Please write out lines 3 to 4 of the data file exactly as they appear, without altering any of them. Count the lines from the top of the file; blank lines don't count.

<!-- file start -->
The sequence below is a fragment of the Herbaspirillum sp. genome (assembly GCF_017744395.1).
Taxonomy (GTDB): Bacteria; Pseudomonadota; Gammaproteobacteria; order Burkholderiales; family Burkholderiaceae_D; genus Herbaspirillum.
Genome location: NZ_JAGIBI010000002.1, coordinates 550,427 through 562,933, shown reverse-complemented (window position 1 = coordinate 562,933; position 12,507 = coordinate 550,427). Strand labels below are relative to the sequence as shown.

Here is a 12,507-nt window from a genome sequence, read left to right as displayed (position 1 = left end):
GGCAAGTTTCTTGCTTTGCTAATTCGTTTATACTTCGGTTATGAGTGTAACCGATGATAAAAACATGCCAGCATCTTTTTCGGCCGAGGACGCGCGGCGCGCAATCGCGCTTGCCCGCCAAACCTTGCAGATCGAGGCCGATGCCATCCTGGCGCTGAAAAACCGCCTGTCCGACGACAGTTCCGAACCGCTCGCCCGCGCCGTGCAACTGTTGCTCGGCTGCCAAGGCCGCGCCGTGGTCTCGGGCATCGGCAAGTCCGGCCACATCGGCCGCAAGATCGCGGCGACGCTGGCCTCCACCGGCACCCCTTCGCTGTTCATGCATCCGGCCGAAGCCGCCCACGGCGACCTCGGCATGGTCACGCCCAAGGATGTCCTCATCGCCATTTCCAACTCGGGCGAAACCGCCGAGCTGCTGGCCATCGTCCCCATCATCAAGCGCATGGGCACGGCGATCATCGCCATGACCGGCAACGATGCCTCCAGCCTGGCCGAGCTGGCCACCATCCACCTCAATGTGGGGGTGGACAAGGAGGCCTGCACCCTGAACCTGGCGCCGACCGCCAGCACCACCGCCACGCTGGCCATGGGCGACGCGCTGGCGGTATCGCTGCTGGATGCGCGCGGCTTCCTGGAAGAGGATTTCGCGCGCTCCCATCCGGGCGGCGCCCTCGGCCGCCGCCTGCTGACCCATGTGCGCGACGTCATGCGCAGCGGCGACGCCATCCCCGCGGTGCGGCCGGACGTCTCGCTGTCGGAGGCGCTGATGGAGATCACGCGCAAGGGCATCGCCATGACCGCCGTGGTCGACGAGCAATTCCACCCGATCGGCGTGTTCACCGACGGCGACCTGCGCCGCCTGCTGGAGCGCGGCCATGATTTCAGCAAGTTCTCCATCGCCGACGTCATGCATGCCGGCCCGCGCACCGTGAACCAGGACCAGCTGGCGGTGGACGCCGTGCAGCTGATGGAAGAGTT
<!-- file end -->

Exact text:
Genome location: NZ_JAGIBI010000002.1, coordinates 550,427 through 562,933, shown reverse-complemented (window position 1 = coordinate 562,933; position 12,507 = coordinate 550,427). Strand labels below are relative to the sequence as shown.

Here is a 12,507-nt window from a genome sequence, read left to right as displayed (position 1 = left end):